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Methanol: Alternative to the Battery?

The car industry is desperately looking for solutions for the range and fast charging of e-cars. A start-up is working on a fuel cell powered by methanol - and has solved the problems of range and charging processes. Is methanol a tinkerer's folly or the fuel of the future?

Battery-powered electric cars are supposed to be the future of driving. But anyone who has ever driven an electric car over longer distances knows about the problems with range and charging. While the range is often less than promised and you have to head for the next charging station surprisingly quickly, these are either difficult to find, incompatible with the vehicle or take a small eternity to charge the vehicle.

The inventor and start-up founder Roland Gumpert, a former engineer at Audi, therefore relies on methanol fuel cell technology. A vehicle with this drive ultimately functions similarly to a hydrogen-powered car, except that it does not fill up with hydrogen, but produces it itself from methanol. Methanol can be refuelled in a very short time, similar to petrol and diesel. It is then converted into hydrogen and CO2 while driving. The hydrogen is in turn converted into electricity for the battery and water, just like in a hydrogen car.

The great advantage of the methanol drive is its geographical independence. By simply transporting methanol, similar to diesel and petrol, the fuel can be produced where enough green electricity is available and then transported to those parts of the world where there will be no nationwide charging infrastructure in the near future, for example also parts of Asia, Africa and South America. The methanol drive therefore has the potential to make climate-friendly electric vehicles possible in many parts of the world, unlike battery-powered e-cars or hydrogen vehicles.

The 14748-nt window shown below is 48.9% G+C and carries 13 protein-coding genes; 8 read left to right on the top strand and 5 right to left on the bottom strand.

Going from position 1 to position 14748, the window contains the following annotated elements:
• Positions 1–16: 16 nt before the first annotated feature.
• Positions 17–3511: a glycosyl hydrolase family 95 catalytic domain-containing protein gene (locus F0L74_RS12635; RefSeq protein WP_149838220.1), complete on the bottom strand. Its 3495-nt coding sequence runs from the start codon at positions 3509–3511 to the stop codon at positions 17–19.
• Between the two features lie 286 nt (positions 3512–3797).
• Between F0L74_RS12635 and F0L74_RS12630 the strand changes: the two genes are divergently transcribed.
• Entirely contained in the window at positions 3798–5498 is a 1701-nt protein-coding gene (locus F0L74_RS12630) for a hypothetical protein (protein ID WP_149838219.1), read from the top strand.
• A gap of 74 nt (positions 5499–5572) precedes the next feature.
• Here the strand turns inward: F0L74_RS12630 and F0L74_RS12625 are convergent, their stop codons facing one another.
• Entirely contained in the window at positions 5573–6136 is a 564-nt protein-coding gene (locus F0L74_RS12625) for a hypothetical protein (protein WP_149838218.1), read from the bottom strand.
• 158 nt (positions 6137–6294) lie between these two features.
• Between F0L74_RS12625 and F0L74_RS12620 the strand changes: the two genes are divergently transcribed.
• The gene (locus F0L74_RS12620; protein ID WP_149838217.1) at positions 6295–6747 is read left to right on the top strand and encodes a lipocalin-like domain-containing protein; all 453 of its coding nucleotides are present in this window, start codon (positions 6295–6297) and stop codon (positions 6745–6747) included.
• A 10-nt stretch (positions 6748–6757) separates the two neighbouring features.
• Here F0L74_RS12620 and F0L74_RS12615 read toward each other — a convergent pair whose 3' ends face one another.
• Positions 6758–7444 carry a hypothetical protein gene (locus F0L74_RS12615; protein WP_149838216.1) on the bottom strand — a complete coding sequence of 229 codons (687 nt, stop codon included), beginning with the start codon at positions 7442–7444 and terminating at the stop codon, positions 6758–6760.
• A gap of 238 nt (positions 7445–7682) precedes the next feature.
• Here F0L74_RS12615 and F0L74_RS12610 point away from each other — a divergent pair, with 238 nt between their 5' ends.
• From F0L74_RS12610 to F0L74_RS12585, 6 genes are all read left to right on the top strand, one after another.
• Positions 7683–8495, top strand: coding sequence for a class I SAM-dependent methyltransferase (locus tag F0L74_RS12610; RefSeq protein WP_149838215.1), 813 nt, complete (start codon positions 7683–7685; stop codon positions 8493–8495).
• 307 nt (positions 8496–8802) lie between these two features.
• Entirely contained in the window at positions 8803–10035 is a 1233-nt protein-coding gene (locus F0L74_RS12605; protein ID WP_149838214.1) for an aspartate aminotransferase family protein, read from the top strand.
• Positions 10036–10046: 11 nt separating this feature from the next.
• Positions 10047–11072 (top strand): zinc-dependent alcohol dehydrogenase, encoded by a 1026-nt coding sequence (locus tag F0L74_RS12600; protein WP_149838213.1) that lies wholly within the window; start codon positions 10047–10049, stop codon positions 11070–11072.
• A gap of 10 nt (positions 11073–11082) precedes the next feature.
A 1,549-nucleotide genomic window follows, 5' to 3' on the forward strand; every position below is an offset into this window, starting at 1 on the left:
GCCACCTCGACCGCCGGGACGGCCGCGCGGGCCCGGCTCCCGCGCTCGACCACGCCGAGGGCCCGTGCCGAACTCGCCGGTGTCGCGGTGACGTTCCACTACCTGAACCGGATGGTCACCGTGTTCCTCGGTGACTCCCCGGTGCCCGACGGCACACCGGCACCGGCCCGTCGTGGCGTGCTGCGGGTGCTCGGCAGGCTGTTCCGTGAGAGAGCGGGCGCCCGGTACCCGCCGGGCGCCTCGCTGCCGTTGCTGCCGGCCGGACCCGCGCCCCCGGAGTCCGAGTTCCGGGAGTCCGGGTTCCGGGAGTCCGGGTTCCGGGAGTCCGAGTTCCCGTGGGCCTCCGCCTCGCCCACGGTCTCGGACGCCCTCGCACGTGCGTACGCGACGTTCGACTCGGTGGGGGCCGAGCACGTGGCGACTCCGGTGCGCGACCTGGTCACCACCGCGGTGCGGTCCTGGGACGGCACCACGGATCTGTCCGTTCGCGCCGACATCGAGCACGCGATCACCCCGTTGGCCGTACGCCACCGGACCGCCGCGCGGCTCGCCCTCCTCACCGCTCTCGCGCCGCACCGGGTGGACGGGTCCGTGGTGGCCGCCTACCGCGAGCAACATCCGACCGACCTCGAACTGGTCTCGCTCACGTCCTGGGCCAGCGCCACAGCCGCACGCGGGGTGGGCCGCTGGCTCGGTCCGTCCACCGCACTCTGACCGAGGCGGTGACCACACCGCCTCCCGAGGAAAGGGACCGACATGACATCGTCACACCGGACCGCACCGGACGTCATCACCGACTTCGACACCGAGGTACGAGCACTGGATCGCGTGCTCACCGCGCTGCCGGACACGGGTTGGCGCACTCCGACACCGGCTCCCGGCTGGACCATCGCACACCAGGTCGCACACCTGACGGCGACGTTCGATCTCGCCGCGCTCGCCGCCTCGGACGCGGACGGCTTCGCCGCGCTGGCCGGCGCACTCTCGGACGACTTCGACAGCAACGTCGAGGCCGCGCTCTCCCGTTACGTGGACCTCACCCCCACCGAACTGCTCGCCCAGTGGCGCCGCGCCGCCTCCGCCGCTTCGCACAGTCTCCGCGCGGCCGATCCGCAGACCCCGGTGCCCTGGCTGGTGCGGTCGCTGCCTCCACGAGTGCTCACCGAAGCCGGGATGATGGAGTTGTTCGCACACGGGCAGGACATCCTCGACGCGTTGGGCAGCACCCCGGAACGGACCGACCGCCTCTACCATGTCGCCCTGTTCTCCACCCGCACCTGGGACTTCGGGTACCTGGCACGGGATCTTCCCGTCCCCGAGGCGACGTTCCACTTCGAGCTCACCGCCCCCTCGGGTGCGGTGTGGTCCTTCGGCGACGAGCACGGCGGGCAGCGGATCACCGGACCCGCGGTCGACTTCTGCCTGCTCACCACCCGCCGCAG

The problem is that the production of methanol is still expensive and consumes a lot of electricity. If, for example, natural gas is used for the production, so-called grey methane is produced. While this is emission-free when driving, it is not during production. The natural gas consumes fossil resources whose CO2 is subsequently released into the atmosphere. The CO2 would therefore first have to be extracted from the air during the production of methane so that it could then be released back into the atmosphere without increasing the CO2 in the air. In addition, solar energy, for example, would have to be used to produce the methane. This would make it possible to produce green methane, which is in fact climate-neutral. Although this is still far too expensive, it could generally be possible in the future.

Entrepreneur Gumpert gives the range of the methane vehicles as 800 kilometres and more. He proudly shows off his converted sports car. But inside it slumbers a large lithium-ion battery with a capacity of 70 kilowatt hours. The production of these batteries is also hardly sustainable. But methanol technology has a place in a Smart car, a sports car and even in a truck and might have the potential to gain a foothold in the e-car market in the future. At the moment, however, the industry and politicians seem too focused on purely battery-powered vehicles. In any case, Transport Minister Andreas Scheuer (CSU) has denied Gumpert funding.

Nevertheless, the start-up shows that we are still a long way from the end of alternative drives and gives hope for the green mobility of tomorrow.